In January, a decision from the Pentagon brought Israel under the area of responsibility of the US Central Command (CENTCOM).
The decision came after a series of historic reconciliation agreements between Israel and several Arab countries (the United Arab Emirates, Bahrain, Sudan, and Morocco) that saw the latter recognizing Israel and establishing diplomatic relations with the Jewish nation. Other Arab countries might follow suit and also recognize Israel.
Israel as the 21st country that falls under the CENTCOM
When CENTCOM was established in 1983, only Egypt had recognized Israel, forcing the Pentagon to place the country under the responsibility of the US European Command (EUCOM).
One of the US military’s 11 combatant commands, CENTCOM is responsible for commanding and controlling all US troops in the Middle East, Central Asia, and parts of Southwest Asia. For the past 40 years, CENTCOM has been one of the most active combatant commands, with wars in Iraq, Afghanistan, and Syria boosting the command’s importance to the Pentagon.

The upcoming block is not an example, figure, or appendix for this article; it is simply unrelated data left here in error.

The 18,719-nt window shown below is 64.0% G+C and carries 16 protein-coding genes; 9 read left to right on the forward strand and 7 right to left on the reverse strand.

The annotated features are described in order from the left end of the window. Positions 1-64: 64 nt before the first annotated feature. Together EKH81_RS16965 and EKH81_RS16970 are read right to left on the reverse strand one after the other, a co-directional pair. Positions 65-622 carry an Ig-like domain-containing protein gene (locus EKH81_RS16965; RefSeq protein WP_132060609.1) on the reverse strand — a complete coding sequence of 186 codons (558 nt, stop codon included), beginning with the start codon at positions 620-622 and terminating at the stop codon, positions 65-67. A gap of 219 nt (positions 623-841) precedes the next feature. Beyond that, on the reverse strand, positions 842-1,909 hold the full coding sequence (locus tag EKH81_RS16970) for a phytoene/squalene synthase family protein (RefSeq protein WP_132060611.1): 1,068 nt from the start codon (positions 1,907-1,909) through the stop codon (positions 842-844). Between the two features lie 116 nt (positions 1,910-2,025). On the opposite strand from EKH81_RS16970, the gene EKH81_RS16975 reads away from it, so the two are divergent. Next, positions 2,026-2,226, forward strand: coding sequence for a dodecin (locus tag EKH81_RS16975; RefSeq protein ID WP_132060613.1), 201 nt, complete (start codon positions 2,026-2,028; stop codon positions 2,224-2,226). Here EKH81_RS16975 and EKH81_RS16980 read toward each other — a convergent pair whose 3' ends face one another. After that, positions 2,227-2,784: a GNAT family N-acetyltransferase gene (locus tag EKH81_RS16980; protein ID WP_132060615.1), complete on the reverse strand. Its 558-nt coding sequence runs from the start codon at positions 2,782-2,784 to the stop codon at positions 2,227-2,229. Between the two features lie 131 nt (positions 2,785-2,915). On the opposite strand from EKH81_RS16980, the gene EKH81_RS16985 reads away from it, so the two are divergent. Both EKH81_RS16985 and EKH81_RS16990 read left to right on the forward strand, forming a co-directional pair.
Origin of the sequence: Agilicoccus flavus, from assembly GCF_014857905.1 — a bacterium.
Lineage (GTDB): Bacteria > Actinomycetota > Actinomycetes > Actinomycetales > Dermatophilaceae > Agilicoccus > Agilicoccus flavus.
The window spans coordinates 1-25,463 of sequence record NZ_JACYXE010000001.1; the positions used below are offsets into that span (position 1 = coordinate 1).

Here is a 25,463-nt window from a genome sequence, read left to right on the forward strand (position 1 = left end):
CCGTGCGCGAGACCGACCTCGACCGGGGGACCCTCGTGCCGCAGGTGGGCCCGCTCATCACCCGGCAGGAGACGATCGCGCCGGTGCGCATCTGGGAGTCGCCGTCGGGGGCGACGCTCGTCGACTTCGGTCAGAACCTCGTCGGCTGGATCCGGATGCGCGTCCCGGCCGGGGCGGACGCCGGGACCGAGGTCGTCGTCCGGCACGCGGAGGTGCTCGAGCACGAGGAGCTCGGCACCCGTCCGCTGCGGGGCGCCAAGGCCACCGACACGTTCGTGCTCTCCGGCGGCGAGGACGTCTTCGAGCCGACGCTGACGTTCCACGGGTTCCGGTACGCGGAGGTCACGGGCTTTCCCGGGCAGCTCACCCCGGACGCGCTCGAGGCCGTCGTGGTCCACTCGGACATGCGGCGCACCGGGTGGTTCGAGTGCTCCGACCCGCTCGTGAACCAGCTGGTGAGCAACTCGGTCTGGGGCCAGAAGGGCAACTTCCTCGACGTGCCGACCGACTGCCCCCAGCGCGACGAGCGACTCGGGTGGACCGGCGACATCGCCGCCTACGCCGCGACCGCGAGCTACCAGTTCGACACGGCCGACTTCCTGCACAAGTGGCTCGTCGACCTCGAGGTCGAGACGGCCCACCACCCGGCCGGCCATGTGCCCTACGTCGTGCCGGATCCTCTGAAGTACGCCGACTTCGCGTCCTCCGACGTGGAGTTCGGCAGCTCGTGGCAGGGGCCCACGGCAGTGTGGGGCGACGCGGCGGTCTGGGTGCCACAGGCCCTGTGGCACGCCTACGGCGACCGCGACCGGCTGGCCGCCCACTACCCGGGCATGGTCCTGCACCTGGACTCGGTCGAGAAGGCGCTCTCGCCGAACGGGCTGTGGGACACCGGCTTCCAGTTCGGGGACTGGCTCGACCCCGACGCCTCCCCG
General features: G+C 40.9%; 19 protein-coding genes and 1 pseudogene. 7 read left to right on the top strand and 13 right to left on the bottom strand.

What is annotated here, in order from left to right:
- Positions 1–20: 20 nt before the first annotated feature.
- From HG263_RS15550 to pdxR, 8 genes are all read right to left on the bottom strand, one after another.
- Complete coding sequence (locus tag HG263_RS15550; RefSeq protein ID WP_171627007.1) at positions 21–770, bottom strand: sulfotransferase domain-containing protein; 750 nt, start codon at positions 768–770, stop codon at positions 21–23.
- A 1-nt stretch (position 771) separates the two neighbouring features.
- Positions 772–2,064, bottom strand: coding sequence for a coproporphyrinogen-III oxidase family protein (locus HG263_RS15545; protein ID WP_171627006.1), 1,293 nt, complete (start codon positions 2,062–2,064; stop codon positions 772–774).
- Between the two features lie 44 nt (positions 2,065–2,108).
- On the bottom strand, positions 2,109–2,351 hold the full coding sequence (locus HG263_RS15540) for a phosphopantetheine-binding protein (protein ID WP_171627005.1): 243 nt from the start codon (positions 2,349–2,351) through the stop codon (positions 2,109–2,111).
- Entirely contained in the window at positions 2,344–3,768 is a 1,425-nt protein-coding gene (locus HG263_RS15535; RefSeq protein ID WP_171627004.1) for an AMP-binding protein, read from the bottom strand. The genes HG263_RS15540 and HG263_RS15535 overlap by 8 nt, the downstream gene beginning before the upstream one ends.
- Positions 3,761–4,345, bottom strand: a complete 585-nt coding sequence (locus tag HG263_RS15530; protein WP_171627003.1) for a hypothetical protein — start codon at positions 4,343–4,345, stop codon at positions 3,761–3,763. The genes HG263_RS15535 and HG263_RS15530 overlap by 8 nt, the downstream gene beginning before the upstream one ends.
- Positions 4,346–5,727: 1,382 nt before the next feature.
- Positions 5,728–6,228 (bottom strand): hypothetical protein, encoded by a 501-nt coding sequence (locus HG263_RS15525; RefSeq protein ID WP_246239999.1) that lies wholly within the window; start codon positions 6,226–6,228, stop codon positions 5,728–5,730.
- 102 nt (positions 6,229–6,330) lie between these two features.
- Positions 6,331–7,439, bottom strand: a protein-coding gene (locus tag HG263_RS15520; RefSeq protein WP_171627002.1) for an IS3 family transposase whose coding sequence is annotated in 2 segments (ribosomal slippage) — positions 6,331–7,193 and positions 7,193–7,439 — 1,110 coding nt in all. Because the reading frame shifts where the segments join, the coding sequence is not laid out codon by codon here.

“The easing of tensions between Israel and its Arab neighbors subsequent to the Abraham Accords has provided a strategic opportunity for the United States to align key partners against shared threats in the Middle East,” the Department of Defense stated in a press release. “Israel is a leading strategic partner for the United States, and this will open up additional opportunities for cooperation with our U.S. Central Command partners while maintaining strong cooperation between Israel and our European allies.”
In a statement, Benny Gantz, the Israeli defense minister, said that “[we are] glad that following weeks of dialogue between our defense establishments, including with former Defense Secretary Dr. Mark Esper and Chairman of the Joint Chiefs of Staff Gen. Mark Milley, the Pentagon has moved military overview of Israel to Central Command, which includes other countries in the Middle East. This shift will further boost cooperation between the IDF and the US Armed Forces in confronting regional challenges, along with other friends with whom we share interests.”
Currently, CENTCOM’s main priorities are deterring Iran; the war in Afghanistan; the anti-ISIS campaign in Iraq and Syria; weapons and chemical weapons proliferation; and preventing the weaponization of internally displaced persons and refugees, of which there are millions as a result of the Syrian Civil War.
Israel’s inclusion to CENTCOM suggests a desire to create a united front against Iran, the major destabilizing actor in the region. Both Israel, which Iran has been seeking to destroy for decades, and several Sunni Arab countries see Iran as their main enemy.
Thus, Israel inclusion to CENTCOM suggest a tougher position toward Iran and might even adumbrate more direct action against its theocratic government.